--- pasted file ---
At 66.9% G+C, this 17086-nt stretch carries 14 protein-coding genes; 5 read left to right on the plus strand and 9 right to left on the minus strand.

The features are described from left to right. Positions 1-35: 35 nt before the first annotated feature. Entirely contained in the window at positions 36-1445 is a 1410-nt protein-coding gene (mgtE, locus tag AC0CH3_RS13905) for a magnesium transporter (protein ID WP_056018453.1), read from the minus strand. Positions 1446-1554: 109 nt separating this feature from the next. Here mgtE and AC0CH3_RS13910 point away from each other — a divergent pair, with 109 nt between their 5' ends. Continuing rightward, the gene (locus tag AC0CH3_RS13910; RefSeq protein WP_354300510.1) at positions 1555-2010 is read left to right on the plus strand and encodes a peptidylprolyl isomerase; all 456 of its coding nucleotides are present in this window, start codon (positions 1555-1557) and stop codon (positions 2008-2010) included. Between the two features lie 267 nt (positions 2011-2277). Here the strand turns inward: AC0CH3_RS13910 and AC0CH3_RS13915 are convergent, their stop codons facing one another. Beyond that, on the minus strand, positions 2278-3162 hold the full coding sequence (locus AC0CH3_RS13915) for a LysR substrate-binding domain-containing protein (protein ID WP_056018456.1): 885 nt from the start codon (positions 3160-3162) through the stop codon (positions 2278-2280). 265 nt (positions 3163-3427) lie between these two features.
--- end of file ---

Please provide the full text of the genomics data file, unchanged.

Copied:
At 66.9% G+C, this 17086-nt stretch carries 14 protein-coding genes; 5 read left to right on the plus strand and 9 right to left on the minus strand.

The features are described from left to right. Positions 1-35: 35 nt before the first annotated feature. Entirely contained in the window at positions 36-1445 is a 1410-nt protein-coding gene (mgtE, locus tag AC0CH3_RS13905) for a magnesium transporter (protein ID WP_056018453.1), read from the minus strand. Positions 1446-1554: 109 nt separating this feature from the next. Here mgtE and AC0CH3_RS13910 point away from each other — a divergent pair, with 109 nt between their 5' ends. Continuing rightward, the gene (locus tag AC0CH3_RS13910; RefSeq protein WP_354300510.1) at positions 1555-2010 is read left to right on the plus strand and encodes a peptidylprolyl isomerase; all 456 of its coding nucleotides are present in this window, start codon (positions 1555-1557) and stop codon (positions 2008-2010) included. Between the two features lie 267 nt (positions 2011-2277). Here the strand turns inward: AC0CH3_RS13910 and AC0CH3_RS13915 are convergent, their stop codons facing one another. Beyond that, on the minus strand, positions 2278-3162 hold the full coding sequence (locus AC0CH3_RS13915) for a LysR substrate-binding domain-containing protein (protein ID WP_056018456.1): 885 nt from the start codon (positions 3160-3162) through the stop codon (positions 2278-2280). 265 nt (positions 3163-3427) lie between these two features.